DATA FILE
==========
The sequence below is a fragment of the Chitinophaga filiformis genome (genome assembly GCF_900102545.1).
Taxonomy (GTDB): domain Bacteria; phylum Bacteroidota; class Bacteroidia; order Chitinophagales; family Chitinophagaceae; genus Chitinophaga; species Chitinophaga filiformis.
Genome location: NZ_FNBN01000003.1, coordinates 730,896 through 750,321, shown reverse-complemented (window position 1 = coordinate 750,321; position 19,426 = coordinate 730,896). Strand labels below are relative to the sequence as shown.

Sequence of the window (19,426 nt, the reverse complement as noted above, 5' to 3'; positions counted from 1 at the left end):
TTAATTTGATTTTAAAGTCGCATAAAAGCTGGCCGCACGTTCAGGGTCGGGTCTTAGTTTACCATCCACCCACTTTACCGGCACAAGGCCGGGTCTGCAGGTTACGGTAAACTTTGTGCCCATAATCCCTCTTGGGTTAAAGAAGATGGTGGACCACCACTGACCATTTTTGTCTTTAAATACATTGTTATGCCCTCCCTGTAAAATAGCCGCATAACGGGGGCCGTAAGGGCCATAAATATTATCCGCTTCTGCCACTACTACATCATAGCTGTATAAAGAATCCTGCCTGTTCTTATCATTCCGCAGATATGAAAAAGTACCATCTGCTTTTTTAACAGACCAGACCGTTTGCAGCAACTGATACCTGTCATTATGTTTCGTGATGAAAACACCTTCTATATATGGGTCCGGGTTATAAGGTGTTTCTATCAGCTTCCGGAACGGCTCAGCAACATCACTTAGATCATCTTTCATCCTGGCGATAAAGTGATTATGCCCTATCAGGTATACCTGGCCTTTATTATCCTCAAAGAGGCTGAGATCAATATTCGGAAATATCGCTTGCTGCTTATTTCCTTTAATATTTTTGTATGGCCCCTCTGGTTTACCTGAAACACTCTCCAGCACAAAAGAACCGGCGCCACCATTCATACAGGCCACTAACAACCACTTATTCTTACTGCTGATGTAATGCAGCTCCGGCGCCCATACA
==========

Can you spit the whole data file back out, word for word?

The sequence below is a fragment of the Chitinophaga filiformis genome (genome assembly GCF_900102545.1).
Taxonomy (GTDB): domain Bacteria; phylum Bacteroidota; class Bacteroidia; order Chitinophagales; family Chitinophagaceae; genus Chitinophaga; species Chitinophaga filiformis.
Genome location: NZ_FNBN01000003.1, coordinates 730,896 through 750,321, shown reverse-complemented (window position 1 = coordinate 750,321; position 19,426 = coordinate 730,896). Strand labels below are relative to the sequence as shown.

Sequence of the window (19,426 nt, the reverse complement as noted above, 5' to 3'; positions counted from 1 at the left end):
TTAATTTGATTTTAAAGTCGCATAAAAGCTGGCCGCACGTTCAGGGTCGGGTCTTAGTTTACCATCCACCCACTTTACCGGCACAAGGCCGGGTCTGCAGGTTACGGTAAACTTTGTGCCCATAATCCCTCTTGGGTTAAAGAAGATGGTGGACCACCACTGACCATTTTTGTCTTTAAATACATTGTTATGCCCTCCCTGTAAAATAGCCGCATAACGGGGGCCGTAAGGGCCATAAATATTATCCGCTTCTGCCACTACTACATCATAGCTGTATAAAGAATCCTGCCTGTTCTTATCATTCCGCAGATATGAAAAAGTACCATCTGCTTTTTTAACAGACCAGACCGTTTGCAGCAACTGATACCTGTCATTATGTTTCGTGATGAAAACACCTTCTATATATGGGTCCGGGTTATAAGGTGTTTCTATCAGCTTCCGGAACGGCTCAGCAACATCACTTAGATCATCTTTCATCCTGGCGATAAAGTGATTATGCCCTATCAGGTATACCTGGCCTTTATTATCCTCAAAGAGGCTGAGATCAATATTCGGAAATATCGCTTGCTGCTTATTTCCTTTAATATTTTTGTATGGCCCCTCTGGTTTACCTGAAACACTCTCCAGCACAAAAGAACCGGCGCCACCATTCATACAGGCCACTAACAACCACTTATTCTTACTGCTGATGTAATGCAGCTCCGGCGCCCATACA